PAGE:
When annealers are used in a serious commercial or teaching environment, they are made strong and rugged. In the past they would have been build with insulating fire brick for the body and floor. Modern insulation board provides more insulation with a thinner wall, at higher cost. The weight of the unit is less and is less fragile if it has to be moved any distance.
Various studios versions of annealers are also shown on my Hot Walls page. Up to a certain size it is possible to make a box of bent sheet metal, the folds providing the strength.
|These two annealers were built in 2006 for the new Tacoma
Glassblowing Studio and are provided by Jordan Kube. The top loading
annealer (shown closed and open) uses counter weights attached to steel
cables fastened to the front of the lids and up over the black steel frame.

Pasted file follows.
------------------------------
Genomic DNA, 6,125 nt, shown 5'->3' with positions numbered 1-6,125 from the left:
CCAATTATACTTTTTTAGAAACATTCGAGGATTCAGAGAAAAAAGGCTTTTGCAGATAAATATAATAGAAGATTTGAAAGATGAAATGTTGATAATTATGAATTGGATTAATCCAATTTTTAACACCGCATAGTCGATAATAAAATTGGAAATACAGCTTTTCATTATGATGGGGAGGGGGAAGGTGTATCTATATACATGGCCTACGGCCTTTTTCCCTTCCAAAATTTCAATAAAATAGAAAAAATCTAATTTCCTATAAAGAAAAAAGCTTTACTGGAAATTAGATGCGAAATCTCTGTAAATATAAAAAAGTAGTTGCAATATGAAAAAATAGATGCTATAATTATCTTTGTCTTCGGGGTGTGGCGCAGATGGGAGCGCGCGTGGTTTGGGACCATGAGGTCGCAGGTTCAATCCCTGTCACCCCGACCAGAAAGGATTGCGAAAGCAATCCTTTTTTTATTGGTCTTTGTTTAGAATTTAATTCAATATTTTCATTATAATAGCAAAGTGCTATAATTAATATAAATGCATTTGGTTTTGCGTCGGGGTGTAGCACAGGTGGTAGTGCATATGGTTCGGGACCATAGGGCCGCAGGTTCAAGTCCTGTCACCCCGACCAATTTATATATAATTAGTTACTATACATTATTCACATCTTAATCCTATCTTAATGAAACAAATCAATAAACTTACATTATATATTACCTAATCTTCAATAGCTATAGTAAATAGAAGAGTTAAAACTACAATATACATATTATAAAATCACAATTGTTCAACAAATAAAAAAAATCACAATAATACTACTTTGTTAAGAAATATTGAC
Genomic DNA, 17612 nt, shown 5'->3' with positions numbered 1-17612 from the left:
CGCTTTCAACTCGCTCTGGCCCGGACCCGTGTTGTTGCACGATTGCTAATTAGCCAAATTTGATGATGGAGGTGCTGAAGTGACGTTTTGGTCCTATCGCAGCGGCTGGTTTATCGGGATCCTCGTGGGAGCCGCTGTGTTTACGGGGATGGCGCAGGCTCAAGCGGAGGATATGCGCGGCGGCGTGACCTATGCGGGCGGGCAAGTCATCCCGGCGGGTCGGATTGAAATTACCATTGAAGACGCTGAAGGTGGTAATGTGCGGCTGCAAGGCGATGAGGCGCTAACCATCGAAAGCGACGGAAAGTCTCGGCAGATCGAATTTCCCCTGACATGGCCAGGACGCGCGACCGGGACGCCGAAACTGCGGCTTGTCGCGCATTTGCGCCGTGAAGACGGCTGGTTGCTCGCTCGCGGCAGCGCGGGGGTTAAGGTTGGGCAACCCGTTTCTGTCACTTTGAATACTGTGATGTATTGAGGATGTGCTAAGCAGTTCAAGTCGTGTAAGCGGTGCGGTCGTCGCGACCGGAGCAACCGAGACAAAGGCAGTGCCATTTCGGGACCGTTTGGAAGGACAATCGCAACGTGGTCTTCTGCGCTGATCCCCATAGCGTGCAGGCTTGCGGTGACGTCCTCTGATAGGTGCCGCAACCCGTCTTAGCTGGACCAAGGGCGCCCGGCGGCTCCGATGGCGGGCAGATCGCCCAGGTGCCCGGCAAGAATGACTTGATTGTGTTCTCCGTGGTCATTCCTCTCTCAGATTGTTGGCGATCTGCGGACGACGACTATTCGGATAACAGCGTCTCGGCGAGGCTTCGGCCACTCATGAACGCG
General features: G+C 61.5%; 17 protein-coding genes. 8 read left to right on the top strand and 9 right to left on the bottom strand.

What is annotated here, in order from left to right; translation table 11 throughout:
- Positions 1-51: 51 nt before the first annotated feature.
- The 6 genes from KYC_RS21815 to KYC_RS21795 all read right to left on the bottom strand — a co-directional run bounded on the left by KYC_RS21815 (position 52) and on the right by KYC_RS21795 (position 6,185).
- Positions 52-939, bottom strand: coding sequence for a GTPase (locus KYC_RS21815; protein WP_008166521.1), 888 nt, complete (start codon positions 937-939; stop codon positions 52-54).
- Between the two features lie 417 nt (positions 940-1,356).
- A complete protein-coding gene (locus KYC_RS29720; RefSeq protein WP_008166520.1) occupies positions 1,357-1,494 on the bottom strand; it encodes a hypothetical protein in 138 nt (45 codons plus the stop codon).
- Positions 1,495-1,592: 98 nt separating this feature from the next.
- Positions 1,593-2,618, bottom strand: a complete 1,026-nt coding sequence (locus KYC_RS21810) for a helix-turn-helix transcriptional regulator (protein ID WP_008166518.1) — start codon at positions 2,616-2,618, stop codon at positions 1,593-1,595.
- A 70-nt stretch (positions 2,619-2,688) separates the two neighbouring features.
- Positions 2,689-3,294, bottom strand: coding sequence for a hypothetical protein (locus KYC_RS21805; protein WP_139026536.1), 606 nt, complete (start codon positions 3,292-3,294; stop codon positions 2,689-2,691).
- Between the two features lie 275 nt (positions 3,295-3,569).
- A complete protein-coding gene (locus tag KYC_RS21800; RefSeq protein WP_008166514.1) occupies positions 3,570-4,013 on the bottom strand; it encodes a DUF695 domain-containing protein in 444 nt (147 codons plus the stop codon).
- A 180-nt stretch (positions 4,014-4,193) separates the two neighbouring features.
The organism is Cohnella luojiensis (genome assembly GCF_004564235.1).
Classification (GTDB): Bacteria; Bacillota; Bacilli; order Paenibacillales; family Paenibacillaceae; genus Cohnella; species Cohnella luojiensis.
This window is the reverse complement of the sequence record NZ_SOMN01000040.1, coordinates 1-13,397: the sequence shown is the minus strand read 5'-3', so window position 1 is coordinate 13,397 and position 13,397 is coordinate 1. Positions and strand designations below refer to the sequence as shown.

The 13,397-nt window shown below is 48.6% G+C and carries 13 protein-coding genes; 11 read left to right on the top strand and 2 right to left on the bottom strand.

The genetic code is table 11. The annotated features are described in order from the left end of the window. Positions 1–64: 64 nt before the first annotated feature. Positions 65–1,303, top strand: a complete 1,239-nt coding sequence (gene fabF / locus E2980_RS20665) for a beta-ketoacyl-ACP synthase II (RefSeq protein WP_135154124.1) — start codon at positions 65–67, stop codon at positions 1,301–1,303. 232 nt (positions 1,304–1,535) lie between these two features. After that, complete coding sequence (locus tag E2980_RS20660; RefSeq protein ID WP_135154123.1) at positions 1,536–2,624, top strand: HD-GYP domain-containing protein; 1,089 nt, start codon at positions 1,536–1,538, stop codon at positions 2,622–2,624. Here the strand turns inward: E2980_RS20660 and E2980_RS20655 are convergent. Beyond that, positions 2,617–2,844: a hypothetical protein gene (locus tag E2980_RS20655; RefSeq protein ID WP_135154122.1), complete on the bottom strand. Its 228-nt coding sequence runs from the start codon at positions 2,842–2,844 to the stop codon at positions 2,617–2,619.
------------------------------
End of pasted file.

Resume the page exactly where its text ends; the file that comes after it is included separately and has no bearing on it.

Wooden handles keep heat down. The insulation board is held in place
with studs through the outside metal sheathing and structural support is
given by steel angle framing each side. The heating elements are in
the walls so this is for annealing only, not fusing, which needs elements in
the lid, especially this big. Three lids provide access with less heat loss
and less heat loading on the person placing the stuff.
The front loading annealers on the left also have several doors. Two units stacked is common. The doors use a snug down latch like on a semi-trailer. These are sometimes built so a partition of insulation board can be added and the halves controlled separately. 2006-09-10
Registered: Aug 2003 Posts: 238
Re: Your annealer pictures
Mike Firth wrote on 09-10-2006 05:37 PM:
I would like permission to post copies of your twl annealer pictures on my page about annealers as examples of high end annealers. I would embed in the picture text identifying the location/source and put similar information in the text next to them.